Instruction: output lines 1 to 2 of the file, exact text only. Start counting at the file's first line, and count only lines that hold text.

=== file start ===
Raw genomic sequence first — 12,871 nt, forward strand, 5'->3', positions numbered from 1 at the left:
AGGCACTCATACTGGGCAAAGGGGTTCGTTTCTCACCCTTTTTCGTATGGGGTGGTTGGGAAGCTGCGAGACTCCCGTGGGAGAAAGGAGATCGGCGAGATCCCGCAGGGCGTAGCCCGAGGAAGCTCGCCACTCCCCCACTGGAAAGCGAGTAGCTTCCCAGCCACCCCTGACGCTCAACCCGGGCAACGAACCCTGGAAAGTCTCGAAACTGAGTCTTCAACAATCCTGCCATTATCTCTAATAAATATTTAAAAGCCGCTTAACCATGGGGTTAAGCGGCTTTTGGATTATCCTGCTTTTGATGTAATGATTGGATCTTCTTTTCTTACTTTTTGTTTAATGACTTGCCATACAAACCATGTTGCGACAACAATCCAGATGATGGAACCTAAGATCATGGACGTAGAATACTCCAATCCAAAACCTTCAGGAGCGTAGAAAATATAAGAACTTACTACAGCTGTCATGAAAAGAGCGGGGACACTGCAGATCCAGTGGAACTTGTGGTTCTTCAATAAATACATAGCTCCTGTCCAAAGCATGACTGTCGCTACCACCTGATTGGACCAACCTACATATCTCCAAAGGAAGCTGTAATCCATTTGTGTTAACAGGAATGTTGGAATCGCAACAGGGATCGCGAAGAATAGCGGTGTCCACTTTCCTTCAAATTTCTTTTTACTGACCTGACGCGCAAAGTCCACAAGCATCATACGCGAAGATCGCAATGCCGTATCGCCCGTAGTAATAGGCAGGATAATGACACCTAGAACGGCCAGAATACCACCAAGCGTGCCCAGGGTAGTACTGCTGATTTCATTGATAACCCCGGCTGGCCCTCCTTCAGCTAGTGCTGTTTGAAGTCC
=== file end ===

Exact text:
Raw genomic sequence first — 12,871 nt, forward strand, 5'->3', positions numbered from 1 at the left:
AGGCACTCATACTGGGCAAAGGGGTTCGTTTCTCACCCTTTTTCGTATGGGGTGGTTGGGAAGCTGCGAGACTCCCGTGGGAGAAAGGAGATCGGCGAGATCCCGCAGGGCGTAGCCCGAGGAAGCTCGCCACTCCCCCACTGGAAAGCGAGTAGCTTCCCAGCCACCCCTGACGCTCAACCCGGGCAACGAACCCTGGAAAGTCTCGAAACTGAGTCTTCAACAATCCTGCCATTATCTCTAATAAATATTTAAAAGCCGCTTAACCATGGGGTTAAGCGGCTTTTGGATTATCCTGCTTTTGATGTAATGATTGGATCTTCTTTTCTTACTTTTTGTTTAATGACTTGCCATACAAACCATGTTGCGACAACAATCCAGATGATGGAACCTAAGATCATGGACGTAGAATACTCCAATCCAAAACCTTCAGGAGCGTAGAAAATATAAGAACTTACTACAGCTGTCATGAAAAGAGCGGGGACACTGCAGATCCAGTGGAACTTGTGGTTCTTCAATAAATACATAGCTCCTGTCCAAAGCATGACTGTCGCTACCACCTGATTGGACCAACCTACATATCTCCAAAGGAAGCTGTAATCCATTTGTGTTAACAGGAATGTTGGAATCGCAACAGGGATCGCGAAGAATAGCGGTGTCCACTTTCCTTCAAATTTCTTTTTACTGACCTGACGCGCAAAGTCCACAAGCATCATACGCGAAGATCGCAATGCCGTATCGCCCGTAGTAATAGGCAGGATAATGACACCTAGAACGGCCAGAATACCACCAAGCGTGCCCAGGGTAGTACTGCTGATTTCATTGATAACCCCGGCTGGCCCTCCTTCAGCTAGTGCTGTTTGAAGTCC